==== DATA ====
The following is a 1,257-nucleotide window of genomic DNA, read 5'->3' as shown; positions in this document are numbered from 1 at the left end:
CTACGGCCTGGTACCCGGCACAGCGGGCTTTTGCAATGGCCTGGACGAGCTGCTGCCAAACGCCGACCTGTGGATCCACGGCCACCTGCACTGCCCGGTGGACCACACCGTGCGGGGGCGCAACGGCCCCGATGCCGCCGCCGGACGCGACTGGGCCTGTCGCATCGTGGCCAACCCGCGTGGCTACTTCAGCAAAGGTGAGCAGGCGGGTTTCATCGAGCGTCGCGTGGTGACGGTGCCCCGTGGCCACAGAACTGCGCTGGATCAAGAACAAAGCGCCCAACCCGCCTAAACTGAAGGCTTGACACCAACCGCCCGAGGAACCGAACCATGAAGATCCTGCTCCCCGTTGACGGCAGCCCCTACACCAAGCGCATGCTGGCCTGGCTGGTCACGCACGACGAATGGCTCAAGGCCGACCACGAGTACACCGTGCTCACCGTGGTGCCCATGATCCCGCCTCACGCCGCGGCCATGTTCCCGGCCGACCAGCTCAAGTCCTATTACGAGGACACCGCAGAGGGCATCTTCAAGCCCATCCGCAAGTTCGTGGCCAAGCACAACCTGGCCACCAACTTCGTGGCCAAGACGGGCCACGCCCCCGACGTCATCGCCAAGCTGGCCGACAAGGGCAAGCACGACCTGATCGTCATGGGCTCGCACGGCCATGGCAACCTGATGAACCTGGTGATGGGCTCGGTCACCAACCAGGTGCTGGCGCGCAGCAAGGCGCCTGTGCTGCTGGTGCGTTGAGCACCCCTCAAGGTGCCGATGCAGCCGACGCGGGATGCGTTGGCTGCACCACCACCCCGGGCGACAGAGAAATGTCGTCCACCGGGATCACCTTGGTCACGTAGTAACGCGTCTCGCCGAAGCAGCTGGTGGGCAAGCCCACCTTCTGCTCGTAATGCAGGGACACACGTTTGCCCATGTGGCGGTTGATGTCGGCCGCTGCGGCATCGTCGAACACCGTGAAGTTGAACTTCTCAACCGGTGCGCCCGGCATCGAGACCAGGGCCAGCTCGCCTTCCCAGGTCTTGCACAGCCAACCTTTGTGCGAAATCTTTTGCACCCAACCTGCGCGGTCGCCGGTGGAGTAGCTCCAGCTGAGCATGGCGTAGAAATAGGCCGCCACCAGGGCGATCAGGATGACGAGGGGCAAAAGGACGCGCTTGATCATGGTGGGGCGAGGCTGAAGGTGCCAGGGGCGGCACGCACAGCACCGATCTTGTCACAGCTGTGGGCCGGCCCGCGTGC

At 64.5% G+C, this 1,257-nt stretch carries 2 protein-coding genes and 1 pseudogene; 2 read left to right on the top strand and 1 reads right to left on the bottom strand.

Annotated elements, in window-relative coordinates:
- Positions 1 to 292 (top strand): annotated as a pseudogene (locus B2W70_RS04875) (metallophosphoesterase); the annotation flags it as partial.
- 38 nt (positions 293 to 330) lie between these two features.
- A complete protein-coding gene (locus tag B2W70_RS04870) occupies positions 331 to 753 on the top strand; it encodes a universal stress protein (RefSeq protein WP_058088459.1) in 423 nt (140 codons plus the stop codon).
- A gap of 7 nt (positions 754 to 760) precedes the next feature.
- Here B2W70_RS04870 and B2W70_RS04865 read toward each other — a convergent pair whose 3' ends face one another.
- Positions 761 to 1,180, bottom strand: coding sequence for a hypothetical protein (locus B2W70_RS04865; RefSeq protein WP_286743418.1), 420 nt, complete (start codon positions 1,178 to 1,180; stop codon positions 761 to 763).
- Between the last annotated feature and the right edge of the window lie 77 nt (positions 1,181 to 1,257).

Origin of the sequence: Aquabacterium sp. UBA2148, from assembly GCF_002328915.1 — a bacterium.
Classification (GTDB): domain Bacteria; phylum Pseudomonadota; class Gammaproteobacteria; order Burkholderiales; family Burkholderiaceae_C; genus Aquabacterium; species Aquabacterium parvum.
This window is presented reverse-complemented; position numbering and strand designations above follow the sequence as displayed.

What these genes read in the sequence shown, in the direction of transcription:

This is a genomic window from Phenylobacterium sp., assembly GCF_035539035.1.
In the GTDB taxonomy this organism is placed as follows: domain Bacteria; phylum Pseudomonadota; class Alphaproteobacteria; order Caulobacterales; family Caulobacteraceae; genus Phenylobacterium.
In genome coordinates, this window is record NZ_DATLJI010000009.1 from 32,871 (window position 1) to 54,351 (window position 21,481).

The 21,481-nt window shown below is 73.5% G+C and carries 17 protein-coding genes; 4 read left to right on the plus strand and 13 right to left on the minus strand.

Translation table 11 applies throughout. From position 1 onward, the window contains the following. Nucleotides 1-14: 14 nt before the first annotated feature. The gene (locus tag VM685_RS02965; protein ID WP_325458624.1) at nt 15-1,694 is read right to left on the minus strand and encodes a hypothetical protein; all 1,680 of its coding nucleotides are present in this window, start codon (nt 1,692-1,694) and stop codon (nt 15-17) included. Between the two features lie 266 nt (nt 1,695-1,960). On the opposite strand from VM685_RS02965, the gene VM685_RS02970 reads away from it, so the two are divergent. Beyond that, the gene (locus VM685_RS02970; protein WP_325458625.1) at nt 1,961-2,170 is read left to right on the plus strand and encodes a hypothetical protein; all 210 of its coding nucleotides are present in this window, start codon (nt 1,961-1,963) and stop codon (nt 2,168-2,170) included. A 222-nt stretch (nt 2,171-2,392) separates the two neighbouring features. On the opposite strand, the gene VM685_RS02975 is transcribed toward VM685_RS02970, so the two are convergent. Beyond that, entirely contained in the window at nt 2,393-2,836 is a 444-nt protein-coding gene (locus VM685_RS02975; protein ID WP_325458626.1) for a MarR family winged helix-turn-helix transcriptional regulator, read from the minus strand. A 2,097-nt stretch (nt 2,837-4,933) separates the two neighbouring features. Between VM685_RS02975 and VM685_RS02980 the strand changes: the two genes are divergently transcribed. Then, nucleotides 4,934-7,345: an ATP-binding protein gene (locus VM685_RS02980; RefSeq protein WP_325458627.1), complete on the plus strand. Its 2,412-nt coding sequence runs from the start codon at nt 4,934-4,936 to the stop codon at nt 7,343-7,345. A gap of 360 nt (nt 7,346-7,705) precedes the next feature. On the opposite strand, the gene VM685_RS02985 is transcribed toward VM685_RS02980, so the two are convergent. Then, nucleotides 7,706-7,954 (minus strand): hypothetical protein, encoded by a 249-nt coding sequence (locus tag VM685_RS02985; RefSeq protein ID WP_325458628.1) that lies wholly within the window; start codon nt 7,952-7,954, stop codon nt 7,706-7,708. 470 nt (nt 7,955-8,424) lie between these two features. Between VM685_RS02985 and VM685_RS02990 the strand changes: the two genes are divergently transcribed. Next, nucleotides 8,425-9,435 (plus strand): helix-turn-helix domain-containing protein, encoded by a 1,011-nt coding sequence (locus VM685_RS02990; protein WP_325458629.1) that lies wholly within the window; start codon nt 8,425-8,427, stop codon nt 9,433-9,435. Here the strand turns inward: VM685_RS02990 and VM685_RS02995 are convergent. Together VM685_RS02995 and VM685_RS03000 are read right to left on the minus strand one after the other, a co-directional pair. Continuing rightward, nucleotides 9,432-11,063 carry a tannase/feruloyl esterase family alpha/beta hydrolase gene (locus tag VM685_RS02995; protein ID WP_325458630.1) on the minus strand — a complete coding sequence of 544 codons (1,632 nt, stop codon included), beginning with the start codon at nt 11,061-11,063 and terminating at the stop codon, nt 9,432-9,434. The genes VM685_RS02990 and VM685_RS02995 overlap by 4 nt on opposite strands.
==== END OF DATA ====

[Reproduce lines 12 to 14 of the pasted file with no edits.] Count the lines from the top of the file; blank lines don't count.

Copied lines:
Origin of the sequence: Aquabacterium sp. UBA2148, from assembly GCF_002328915.1 — a bacterium.
Classification (GTDB): domain Bacteria; phylum Pseudomonadota; class Gammaproteobacteria; order Burkholderiales; family Burkholderiaceae_C; genus Aquabacterium; species Aquabacterium parvum.
This window is presented reverse-complemented; position numbering and strand designations above follow the sequence as displayed.